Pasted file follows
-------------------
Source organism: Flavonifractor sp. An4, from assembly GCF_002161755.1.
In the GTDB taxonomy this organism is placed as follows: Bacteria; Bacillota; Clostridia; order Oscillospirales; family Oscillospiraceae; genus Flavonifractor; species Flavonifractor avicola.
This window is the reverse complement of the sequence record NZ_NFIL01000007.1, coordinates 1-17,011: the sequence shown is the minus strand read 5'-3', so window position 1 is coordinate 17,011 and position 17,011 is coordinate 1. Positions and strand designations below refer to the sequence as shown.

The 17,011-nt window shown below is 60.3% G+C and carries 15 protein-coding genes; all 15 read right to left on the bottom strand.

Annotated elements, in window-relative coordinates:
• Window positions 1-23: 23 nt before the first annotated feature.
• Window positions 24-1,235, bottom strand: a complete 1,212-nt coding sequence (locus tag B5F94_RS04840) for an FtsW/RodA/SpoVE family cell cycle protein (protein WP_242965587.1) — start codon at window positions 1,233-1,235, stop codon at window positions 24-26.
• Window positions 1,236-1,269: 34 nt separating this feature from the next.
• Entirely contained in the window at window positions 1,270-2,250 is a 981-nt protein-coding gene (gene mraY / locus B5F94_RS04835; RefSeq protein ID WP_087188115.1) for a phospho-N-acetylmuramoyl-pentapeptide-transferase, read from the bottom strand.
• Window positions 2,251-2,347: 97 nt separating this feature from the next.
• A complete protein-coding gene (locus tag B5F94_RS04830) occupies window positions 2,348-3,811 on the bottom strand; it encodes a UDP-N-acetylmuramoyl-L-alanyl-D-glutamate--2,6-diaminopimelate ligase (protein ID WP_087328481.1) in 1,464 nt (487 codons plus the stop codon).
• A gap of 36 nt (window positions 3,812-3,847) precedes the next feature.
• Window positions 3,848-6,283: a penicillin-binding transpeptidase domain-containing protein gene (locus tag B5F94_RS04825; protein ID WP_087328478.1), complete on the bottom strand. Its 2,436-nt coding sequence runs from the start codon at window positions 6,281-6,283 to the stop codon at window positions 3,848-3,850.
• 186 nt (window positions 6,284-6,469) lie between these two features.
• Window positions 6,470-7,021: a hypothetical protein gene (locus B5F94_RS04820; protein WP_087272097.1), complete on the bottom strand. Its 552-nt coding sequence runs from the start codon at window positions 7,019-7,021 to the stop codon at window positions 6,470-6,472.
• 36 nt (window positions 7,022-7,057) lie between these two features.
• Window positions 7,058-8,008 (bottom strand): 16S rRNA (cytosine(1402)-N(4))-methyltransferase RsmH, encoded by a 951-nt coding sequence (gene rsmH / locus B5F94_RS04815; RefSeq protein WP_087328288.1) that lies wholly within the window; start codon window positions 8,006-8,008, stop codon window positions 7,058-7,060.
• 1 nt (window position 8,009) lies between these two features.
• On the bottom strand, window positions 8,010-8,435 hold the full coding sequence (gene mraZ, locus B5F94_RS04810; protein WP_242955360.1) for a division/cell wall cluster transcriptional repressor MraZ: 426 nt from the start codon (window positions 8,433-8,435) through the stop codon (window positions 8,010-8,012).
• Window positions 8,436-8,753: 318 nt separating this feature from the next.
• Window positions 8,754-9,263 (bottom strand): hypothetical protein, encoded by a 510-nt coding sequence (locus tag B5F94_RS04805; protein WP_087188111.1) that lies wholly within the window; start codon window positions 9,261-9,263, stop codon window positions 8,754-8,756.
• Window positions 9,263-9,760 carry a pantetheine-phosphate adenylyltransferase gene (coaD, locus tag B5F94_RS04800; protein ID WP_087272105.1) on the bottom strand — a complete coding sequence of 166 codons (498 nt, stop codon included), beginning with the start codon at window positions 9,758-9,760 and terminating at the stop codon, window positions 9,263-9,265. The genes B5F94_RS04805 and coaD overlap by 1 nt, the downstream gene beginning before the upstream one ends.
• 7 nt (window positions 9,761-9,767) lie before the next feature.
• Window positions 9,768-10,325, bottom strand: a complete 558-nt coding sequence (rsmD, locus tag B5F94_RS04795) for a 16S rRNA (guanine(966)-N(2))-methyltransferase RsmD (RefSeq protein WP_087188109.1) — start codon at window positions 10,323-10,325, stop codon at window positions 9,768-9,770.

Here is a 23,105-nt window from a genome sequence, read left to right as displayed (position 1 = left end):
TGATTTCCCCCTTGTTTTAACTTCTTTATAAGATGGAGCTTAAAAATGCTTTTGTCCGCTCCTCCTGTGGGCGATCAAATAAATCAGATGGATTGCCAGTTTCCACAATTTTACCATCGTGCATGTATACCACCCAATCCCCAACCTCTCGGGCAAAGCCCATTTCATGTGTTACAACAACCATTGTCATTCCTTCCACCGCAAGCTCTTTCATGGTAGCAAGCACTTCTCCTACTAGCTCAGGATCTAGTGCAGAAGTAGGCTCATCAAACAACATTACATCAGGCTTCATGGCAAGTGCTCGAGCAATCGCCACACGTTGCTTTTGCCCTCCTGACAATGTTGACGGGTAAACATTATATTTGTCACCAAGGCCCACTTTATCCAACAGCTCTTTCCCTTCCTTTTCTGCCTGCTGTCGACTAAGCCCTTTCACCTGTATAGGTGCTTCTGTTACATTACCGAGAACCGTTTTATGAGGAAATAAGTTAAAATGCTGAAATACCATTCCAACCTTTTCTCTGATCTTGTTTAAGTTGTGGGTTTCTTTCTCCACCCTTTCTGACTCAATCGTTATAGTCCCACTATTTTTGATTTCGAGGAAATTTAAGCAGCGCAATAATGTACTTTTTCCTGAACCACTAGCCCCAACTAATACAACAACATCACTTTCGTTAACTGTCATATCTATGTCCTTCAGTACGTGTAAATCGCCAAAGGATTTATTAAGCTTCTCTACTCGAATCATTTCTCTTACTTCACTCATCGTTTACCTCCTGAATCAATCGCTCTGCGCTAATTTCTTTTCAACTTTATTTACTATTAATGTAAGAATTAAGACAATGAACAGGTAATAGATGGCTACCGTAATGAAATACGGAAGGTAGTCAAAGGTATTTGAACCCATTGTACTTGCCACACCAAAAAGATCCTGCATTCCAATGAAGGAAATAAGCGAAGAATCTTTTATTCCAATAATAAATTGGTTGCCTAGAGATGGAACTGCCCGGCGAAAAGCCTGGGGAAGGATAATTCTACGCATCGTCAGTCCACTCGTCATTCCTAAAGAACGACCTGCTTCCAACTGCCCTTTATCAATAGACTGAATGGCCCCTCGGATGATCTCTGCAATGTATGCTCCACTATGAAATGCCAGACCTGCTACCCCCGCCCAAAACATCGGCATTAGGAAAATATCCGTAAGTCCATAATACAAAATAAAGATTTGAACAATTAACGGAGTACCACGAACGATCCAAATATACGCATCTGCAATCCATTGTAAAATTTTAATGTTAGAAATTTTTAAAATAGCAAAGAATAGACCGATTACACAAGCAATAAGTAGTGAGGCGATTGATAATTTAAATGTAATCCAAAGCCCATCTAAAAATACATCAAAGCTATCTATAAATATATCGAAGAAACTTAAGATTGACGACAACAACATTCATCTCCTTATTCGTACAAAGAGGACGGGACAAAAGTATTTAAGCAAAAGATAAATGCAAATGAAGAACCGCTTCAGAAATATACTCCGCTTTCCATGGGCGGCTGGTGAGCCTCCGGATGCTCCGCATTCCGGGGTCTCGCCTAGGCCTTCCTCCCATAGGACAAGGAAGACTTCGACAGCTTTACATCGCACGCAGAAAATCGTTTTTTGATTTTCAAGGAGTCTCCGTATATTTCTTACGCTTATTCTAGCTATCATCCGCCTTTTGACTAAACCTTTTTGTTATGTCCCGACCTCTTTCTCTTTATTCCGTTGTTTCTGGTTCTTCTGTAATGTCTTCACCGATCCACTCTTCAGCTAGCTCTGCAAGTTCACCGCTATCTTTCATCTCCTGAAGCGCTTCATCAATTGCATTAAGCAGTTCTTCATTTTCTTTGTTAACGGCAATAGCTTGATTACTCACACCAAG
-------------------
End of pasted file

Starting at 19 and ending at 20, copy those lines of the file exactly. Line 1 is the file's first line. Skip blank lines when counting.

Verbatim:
• On the bottom strand, window positions 8,010-8,435 hold the full coding sequence (gene mraZ, locus B5F94_RS04810; protein WP_242955360.1) for a division/cell wall cluster transcriptional repressor MraZ: 426 nt from the start codon (window positions 8,433-8,435) through the stop codon (window positions 8,010-8,012).
• Window positions 8,436-8,753: 318 nt separating this feature from the next.